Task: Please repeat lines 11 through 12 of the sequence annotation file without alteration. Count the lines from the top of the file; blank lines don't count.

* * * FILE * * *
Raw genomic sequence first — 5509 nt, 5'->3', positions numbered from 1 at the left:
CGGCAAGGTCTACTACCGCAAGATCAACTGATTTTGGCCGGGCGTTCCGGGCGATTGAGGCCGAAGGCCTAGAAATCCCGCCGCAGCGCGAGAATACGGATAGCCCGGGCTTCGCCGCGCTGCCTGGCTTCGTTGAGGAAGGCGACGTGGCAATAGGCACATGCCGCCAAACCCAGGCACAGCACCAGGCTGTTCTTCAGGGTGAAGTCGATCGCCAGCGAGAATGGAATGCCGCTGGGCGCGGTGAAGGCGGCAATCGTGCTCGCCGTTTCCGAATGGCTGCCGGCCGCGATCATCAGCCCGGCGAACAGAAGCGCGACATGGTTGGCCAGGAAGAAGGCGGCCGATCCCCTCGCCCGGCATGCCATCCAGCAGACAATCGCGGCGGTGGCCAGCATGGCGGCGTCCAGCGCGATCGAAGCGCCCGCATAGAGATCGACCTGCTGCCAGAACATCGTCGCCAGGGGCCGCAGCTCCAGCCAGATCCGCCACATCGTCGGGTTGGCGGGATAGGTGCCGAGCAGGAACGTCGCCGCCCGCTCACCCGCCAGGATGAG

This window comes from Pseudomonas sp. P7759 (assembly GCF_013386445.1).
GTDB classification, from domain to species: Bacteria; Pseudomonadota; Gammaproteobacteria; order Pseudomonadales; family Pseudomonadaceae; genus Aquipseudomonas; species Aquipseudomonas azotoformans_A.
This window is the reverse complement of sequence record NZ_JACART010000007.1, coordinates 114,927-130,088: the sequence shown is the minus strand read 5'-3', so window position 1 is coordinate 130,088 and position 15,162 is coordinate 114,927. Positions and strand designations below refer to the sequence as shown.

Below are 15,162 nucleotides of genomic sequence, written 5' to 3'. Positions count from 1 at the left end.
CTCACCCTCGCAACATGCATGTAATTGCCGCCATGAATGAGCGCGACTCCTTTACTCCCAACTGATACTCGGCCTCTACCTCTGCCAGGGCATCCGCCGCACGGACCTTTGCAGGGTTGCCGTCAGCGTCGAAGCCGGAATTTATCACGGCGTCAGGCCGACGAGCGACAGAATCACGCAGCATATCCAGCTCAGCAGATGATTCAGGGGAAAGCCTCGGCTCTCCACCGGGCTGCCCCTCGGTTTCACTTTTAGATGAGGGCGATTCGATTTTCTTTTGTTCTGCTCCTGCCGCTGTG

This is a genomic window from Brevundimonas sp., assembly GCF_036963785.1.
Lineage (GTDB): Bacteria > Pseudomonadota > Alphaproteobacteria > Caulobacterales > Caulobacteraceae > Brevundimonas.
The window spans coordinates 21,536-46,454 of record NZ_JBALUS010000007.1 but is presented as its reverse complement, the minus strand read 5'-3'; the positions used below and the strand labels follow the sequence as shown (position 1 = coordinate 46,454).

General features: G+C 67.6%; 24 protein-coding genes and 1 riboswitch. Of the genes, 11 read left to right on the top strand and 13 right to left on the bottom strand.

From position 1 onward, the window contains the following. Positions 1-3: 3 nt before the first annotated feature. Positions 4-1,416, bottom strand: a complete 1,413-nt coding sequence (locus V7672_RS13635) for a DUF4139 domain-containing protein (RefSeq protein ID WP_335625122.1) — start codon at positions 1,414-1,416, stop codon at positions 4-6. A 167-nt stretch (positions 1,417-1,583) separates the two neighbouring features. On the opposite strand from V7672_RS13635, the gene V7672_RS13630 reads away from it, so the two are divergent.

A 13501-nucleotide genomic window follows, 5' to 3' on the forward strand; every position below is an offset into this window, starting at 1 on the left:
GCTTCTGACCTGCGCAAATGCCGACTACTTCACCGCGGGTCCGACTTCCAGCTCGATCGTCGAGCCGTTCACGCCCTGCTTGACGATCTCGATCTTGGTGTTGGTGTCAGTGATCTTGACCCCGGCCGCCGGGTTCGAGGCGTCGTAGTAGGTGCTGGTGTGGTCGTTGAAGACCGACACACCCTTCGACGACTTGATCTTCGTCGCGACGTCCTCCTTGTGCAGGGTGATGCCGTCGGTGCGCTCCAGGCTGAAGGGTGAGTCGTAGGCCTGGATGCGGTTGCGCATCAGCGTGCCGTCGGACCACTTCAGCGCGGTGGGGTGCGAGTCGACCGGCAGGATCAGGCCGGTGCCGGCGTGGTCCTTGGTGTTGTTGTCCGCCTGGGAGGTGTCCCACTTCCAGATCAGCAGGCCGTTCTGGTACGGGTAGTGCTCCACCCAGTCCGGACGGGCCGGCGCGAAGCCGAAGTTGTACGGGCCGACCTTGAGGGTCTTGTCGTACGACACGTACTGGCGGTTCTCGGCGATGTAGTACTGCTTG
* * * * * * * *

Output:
General features: G+C 67.6%; 24 protein-coding genes and 1 riboswitch. Of the genes, 11 read left to right on the top strand and 13 right to left on the bottom strand.

From position 1 onward, the window contains the following. Positions 1-3: 3 nt before the first annotated feature. Positions 4-1,416, bottom strand: a complete 1,413-nt coding sequence (locus V7672_RS13635) for a DUF4139 domain-containing protein (RefSeq protein ID WP_335625122.1) — start codon at positions 1,414-1,416, stop codon at positions 4-6. A 167-nt stretch (positions 1,417-1,583) separates the two neighbouring features. On the opposite strand from V7672_RS13635, the gene V7672_RS13630 reads away from it, so the two are divergent.